While listening to The Silicone Veil, I'm travelling to the outskirts of Sydney, from Norwegian winter to Australian summer. I'm in a run-down industrial suburb, a ramshackle Australia. The old warehouses remind me of ruins with their windswept concrete walls, dirty grafitti, and flaky paint. They glow in the desert red afternoon sun.
The light and the ruins set the scene for The Silicone Veil, or is it the other way around? From the ashes of Rome to the hidden domes, from Sundfør's golden voice and the warm vintage synthesizer arpeggios, I hear ancient, open, glowing brushstrokes.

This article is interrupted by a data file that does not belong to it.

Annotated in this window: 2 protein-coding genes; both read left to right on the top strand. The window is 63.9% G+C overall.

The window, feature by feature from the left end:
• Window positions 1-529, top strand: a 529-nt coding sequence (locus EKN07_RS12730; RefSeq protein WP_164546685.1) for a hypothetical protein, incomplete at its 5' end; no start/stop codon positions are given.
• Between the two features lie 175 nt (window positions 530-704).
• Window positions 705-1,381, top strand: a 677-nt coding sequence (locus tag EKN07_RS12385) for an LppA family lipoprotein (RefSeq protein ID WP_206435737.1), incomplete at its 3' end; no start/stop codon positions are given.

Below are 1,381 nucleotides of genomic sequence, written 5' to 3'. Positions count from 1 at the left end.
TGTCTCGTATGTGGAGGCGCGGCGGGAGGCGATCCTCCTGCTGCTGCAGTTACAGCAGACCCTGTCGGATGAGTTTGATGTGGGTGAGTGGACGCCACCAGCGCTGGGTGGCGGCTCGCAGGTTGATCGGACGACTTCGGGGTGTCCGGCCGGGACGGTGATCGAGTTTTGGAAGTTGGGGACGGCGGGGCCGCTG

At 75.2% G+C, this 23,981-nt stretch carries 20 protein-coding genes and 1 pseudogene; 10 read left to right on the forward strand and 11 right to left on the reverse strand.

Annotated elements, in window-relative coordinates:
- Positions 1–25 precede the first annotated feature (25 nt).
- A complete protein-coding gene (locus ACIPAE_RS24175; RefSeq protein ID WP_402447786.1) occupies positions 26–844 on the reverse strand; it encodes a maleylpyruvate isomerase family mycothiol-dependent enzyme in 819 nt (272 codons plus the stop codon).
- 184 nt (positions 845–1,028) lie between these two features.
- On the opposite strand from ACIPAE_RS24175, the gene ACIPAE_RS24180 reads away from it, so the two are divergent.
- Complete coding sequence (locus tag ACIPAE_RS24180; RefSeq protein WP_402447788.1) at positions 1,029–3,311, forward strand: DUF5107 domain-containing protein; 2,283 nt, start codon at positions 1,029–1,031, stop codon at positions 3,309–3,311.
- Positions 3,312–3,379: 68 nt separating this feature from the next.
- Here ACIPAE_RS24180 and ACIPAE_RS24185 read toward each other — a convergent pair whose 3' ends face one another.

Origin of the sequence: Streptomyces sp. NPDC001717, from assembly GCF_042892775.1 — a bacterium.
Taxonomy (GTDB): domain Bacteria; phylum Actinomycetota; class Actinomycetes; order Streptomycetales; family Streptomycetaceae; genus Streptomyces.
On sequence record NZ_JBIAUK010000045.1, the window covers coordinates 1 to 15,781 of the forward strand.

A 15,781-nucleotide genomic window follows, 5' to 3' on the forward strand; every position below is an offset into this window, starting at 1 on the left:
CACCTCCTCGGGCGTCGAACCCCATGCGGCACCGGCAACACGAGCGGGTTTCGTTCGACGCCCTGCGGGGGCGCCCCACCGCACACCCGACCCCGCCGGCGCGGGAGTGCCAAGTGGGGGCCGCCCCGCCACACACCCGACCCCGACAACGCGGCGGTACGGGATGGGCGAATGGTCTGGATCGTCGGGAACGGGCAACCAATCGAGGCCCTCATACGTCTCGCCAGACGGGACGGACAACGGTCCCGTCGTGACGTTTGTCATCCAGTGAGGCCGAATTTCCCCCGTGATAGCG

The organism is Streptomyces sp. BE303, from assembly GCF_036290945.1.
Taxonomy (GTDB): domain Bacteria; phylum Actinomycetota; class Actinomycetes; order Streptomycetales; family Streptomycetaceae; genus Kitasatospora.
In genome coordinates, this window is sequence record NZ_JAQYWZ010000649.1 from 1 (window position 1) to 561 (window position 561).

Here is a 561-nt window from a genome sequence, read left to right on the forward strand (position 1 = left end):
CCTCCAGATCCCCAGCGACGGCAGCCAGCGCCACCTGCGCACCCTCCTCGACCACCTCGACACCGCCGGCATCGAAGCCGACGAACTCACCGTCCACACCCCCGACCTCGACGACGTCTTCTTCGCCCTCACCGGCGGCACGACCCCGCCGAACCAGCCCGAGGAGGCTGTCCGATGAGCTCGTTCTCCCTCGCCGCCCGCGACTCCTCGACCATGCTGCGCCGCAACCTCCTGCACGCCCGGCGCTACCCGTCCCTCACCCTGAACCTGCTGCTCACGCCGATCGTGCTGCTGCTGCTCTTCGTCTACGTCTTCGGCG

There is something unpretentiously goth and romantic to the album - but while goth artists tend to hide in a haze of mystery, Sundfør is accessible and vulnerable. She looks straight at me with her voice, eyes open, closer to Joy Division than Bat For Lashes. My eyes are my sanctuary, she sings towards the end of first single White Foxes while I wait for my plane to take off from Kingsford Smith Airport. The sun is setting behind the terminal building. I close my eyes. The beat continues, and the voice repeats the words like a flickering light across my face.